Mewa Ramgobin

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Biographical information

Synopsis:

President of the Natal Indian Congress, Student leader active in NUSAS, President of the then ‘non-European’ SRC at Natal University,  banned person, Treasurer of the United Democratic Front former National Vice President of the Congress of South African Writers and Author

First name: 
Mewa
Last name: 
Ramgobin
Date of birth: 
10 November 1932
Location of birth: 
Inanda, Natal (now KwaZulu-Natal)
Date of death: 
17 October 2016
Location of death: 
Cape Town, Western Cape

Mewalal “Mewa” Ramgobin was born on 10 November 1932 in Inanda, Natal (now KwaZulu-Natal). His grandparents arrived in Natal as indentured labourers. His father was born in Inanda and from humble beginnings became a successful farmer. Ramgobin attended the Inanda Government Aided Indian School. In 1949 he attended the Natal Indian Congress (NIC) run high schools in Greyville, Durban.

He enrolled at the University of Natal (now the University of KwaZulu-Natal-UKZN) and was active in the National Union of South African Students (NUSAS), heading the non-European section of the Students Representative Council (SRC) at the University as it was then known. At a NUSAS meeting, Ramgobin tabled a motion for the organisation to elect Chief Albert Luthuli as Honorary President of NUSAS.

In the aftermath of the Sharpeville Massacre and the banning of the liberation organisations, Ramgobin participated in a five day fast at Phoenix Settlement together with Nokukhanya Luthuli, the wife of Chief Albert Luthuli, the African National Congress (ANC) President and Sushila Gandhi, the daughter-in-law of Mahatma Gandhi.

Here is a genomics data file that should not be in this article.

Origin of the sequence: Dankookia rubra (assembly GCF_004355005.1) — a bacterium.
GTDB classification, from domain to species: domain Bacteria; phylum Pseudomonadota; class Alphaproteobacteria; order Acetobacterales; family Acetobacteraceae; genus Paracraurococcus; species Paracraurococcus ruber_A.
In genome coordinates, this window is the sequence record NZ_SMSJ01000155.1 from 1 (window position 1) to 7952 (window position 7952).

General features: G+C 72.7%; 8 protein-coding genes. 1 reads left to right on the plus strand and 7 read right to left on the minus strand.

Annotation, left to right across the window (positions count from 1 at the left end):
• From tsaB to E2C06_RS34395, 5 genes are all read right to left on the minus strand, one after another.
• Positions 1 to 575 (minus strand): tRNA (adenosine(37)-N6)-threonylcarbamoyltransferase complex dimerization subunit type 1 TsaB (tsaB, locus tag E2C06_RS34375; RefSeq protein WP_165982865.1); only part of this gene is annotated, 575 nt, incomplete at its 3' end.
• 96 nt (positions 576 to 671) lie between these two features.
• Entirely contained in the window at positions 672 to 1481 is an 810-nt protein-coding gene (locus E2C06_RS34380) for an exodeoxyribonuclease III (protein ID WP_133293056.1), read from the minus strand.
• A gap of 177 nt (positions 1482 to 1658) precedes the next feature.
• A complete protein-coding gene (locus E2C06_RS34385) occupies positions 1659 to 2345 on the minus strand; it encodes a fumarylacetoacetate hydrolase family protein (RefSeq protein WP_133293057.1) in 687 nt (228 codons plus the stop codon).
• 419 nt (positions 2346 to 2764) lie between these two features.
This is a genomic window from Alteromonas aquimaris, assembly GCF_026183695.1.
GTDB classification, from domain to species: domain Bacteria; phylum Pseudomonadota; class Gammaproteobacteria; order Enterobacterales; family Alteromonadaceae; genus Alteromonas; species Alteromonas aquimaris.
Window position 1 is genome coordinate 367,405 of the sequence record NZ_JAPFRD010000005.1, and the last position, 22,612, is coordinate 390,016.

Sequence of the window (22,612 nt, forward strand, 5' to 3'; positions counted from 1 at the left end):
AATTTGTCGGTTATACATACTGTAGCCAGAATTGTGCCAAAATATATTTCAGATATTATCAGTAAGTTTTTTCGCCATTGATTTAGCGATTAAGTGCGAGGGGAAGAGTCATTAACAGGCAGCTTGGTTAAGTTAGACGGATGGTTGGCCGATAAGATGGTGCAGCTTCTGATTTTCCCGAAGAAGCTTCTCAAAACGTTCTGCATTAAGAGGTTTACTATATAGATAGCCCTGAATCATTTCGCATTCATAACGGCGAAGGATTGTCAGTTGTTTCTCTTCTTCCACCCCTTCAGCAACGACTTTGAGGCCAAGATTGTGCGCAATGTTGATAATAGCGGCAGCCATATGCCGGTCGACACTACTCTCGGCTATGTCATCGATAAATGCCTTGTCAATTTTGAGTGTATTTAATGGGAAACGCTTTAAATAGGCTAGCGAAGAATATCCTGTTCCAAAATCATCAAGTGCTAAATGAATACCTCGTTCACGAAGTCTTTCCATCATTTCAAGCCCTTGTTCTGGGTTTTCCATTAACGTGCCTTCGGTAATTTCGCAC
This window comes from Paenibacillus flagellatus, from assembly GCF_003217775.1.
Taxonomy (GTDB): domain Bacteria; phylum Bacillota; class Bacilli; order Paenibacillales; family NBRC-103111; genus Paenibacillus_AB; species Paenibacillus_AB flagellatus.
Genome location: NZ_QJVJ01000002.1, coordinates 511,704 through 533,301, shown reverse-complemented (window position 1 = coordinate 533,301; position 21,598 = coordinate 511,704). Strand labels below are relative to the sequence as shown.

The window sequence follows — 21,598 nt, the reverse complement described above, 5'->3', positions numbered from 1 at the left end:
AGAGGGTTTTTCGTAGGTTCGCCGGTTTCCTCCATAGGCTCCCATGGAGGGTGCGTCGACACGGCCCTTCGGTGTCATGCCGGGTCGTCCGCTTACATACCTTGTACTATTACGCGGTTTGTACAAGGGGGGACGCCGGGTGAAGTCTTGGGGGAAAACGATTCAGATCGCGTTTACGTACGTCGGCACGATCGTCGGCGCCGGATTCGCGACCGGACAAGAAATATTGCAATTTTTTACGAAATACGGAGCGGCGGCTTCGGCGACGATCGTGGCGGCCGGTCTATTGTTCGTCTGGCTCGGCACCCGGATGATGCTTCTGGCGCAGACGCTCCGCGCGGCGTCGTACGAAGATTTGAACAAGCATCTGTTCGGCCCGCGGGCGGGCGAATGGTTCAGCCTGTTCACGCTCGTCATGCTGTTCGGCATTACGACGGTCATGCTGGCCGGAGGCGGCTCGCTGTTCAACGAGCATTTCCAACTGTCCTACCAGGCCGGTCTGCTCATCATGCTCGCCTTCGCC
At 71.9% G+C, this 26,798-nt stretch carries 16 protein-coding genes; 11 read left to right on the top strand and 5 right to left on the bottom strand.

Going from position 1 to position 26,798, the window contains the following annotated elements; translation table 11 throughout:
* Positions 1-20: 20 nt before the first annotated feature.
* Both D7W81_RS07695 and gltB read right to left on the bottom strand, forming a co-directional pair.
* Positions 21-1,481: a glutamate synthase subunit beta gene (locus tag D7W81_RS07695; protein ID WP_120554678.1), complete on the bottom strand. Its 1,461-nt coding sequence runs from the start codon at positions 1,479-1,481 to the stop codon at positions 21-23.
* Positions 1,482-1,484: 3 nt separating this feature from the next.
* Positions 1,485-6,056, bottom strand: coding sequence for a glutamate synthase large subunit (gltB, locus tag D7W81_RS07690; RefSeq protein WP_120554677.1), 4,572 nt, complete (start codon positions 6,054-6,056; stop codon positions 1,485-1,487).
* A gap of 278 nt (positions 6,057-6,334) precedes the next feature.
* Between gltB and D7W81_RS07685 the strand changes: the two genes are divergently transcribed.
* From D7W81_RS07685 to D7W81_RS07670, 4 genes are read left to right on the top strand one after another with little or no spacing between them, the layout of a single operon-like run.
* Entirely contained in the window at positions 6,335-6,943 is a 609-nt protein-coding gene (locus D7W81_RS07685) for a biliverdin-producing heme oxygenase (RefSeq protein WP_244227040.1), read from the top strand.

In 1960 Ramgobin married Ela Gandhi a fellow student activist at the University of Natal. He became the organising secretary of the Phoenix Settlement Trust and over the next four decades, together with his wife Ela, became the driving force in the remaking of Phoenix Settlement into an important site of political cultural activity and a monument to the teachings of Gandhi.  As secretary of the Phoenix Settlement Trust he spearheaded the establishment of a clinic, museum, the running of a school on the premises and other community projects at Phoenix.

In 1965 he was banned for the first time. In total he was banned and house arrested for 17 years. Despite his banning, Ramgobin became one of the leading figures in the growth and the revival of the anti apartheid movement.

His first banning order expired in 1970. He immediately launched the multi faith Committee for Clemency in 1971 together with Advocate Lewis Skweyiya, Rick Turner and Alan Paton, which spearhead the call for the release of all political prisoners to coincide with the 10th anniversary of the apartheid republic.

Growing out of this campaign he started discussions with activists in the community to revive the NIC. On 25 June 1971, Ramgobin initiated a meeting at the Bolton Hall, Durban to revive the NIC, which was strongly opposed by members of the Black Consciousness Movement.  An executive was elected under his leadership.